Jokes about killing suspects and their little dogs too are SOOOOOOOOOOO funny. And perfectly appropriate from the self appointed comment cop.

serf wrote on December 24, 2012 at 10:12 am

I thought it was funny.


mark taylor's ghost wrote on December 24, 2012 at 10:12 am

I know, right? Jokes about killing people and animals are always funny.

And since it comes from our very own comment cop, who just recently declared comments about killing people inappropriate because of the time frame, we know it totally totally appropriate.

Merry Christmas.

Sid Saltfork wrote on December 24, 2012 at 10:12 am

Merry Christmas, Mark.

rsp wrote on December 24, 2012 at 2:12 pm

Merry Christmas, Sid.

Sid Saltfork wrote on December 24, 2012 at 4:12 pm

Merry Christmas, to you and your family, rsp.  Peace be with you. 

serf wrote on December 25, 2012 at 1:12 pm

Merry Christmas to all!


(The funny part was the reference to animals.  Animal talk always gets the PETA crew riled up beyond belief).

rsp wrote on December 24, 2012 at 2:12 pm

How come nobody's suggested a guard for the dog park? Just think of the mayhem that could go on out there.

bmwest wrote on December 22, 2012 at 3:12 pm
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Under what law is the county on the hook for medical costs that would have incurred whether or not he was under arrest?  We really need to get that law changed.  Honestly, handcuffing his arms and legs to the bed, leaving a key with the attending physician for emergencies, having an officer present for non-emergencies when the cuffs are removed, and disallowing visitors would have probably sufficed instead of a 24x7 guard.

rsp wrote on December 22, 2012 at 3:12 pm

And if he decided to fight with the staff? Who do you think pays for the medical care at the jail? in the prisons? Once he was arrested he was in custody. It doesn't matter where he was. He wasn't in the custody of the hospital. And what if the hospital lost the key? The doctor went home with it in his pocket? And...who does he know that might already work at the hospital....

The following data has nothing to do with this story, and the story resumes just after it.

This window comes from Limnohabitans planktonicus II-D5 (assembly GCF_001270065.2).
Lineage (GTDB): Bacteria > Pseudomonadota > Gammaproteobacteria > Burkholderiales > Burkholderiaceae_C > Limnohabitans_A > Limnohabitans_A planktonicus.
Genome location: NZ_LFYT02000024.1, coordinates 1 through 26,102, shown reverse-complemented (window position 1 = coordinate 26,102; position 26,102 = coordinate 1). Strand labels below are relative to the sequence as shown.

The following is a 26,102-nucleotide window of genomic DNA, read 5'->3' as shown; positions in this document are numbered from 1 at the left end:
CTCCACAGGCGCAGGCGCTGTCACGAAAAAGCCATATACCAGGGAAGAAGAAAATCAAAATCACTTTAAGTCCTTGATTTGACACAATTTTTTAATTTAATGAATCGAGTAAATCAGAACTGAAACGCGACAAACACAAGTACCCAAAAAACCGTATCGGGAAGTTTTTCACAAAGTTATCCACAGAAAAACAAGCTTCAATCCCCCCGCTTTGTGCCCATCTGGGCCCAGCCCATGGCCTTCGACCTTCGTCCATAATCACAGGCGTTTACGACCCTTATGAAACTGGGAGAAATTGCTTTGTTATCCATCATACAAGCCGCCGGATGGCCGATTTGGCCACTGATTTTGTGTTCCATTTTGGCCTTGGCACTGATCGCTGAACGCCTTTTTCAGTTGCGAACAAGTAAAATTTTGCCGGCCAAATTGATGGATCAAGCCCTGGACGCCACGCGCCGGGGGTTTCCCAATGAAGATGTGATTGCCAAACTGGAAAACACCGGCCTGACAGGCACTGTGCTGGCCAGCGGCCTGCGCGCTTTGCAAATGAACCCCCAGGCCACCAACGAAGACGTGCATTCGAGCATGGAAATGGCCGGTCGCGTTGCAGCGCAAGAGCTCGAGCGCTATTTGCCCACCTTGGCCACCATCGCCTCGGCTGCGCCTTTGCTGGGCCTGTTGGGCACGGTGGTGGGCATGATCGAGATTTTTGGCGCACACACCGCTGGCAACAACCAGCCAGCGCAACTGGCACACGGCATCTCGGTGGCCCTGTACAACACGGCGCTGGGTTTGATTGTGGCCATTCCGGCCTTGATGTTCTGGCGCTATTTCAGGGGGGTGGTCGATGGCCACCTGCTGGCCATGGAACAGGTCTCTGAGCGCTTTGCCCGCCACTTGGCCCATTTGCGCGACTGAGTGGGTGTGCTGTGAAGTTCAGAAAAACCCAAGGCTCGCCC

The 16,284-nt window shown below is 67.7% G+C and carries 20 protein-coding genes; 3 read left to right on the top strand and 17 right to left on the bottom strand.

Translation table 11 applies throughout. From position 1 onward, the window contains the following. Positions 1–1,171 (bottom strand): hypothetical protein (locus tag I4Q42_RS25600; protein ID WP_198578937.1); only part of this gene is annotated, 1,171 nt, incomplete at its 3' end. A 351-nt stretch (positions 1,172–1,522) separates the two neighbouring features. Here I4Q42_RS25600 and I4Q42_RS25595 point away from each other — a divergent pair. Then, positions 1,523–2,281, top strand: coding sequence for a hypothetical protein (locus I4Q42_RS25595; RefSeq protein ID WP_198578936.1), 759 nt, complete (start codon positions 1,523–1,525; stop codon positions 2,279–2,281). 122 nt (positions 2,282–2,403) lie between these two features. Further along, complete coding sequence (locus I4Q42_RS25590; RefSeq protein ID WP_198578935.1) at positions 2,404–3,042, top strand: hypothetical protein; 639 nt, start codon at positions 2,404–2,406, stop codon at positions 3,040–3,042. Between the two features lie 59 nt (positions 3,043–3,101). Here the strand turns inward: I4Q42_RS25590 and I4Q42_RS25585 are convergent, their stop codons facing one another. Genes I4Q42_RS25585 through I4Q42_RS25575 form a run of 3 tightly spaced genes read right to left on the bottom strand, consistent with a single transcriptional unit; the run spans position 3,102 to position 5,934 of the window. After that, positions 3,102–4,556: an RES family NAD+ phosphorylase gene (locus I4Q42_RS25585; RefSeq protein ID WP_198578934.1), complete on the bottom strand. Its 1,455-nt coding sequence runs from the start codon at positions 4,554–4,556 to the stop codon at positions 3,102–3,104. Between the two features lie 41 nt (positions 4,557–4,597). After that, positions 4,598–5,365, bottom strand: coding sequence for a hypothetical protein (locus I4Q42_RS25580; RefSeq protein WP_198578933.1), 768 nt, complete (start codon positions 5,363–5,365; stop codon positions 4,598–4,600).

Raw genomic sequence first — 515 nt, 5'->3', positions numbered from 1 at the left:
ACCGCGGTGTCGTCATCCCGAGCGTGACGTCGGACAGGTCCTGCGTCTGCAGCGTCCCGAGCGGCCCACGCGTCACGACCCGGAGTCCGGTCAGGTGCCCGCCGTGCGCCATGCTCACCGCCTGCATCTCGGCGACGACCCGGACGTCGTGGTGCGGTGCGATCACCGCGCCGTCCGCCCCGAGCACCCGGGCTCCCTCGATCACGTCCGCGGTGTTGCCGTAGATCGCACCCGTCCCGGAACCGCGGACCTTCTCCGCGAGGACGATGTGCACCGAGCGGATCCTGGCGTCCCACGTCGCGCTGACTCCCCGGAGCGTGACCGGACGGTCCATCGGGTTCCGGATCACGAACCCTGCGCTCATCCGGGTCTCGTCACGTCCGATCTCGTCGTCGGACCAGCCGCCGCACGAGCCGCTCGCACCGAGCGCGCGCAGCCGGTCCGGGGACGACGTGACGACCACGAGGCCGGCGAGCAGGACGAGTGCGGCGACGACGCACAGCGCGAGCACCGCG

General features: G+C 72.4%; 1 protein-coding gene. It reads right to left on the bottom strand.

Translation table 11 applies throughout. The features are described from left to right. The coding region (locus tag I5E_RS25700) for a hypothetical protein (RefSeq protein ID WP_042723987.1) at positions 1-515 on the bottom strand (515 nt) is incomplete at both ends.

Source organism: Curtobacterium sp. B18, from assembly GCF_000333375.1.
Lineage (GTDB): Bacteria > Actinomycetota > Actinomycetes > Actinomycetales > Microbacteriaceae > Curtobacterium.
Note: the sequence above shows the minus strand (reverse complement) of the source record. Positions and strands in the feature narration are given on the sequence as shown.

bmwest wrote on December 22, 2012 at 9:12 pm
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That's why I suggested he be cuffed to the bed to prevent him from fighting with the staff.  I'd argue that emergency and long-term care costs for those at the jail should be paid as they are outside of jail, likely "community care" or Medicaid.  I'm not sure why it's the County's responsibility to fund healthcare unless they caused the injury plus existing programs are much better suited and funded for this purpose.  And, if it is the County's responsibility, then why isn't it the responsibility of the city in which the crime was committed?  Why do they get off with free jailing and health services?  Under this existing situation, they'd have to pay the costs if they ran their own jail.  Think of the huge blow to a tiny town's budget if a severe illness befell one of their inmates!

It's true that he wasn't under arrest by the hospital but the hospital would have continued to treat him if he were arrested or not.  If I'm an innocent victim of bodily injury, I'm going to get a minimum level of treatment regardless of my ability to pay.  That should be the case regardless of criminal status.  He's there for treatment so treat him.  Once he's well enough to be released, release him (to the cops).  Treatment costs should be covered however they would have been had he just been released to go home and not dependent on who he's released to.

Perhaps leaving a key isn't even necessary.  I imagine some of the tools at the hospital could handle cuff removal if needed.  I'd also imagine the hospitals have their own restraint systems available for violent or mentally ill patients.  Other options would be remote monitoring via webcam and/or ankle bracelets.  I'm just throwing out ideas and it could be any combination of these or others.  And, of course, the 24x7 monitoring and the healthcare funding source can be addressed independent of each other so even if changing one isn't feasible, the other one could still be considered.

rsp wrote on December 23, 2012 at 12:12 am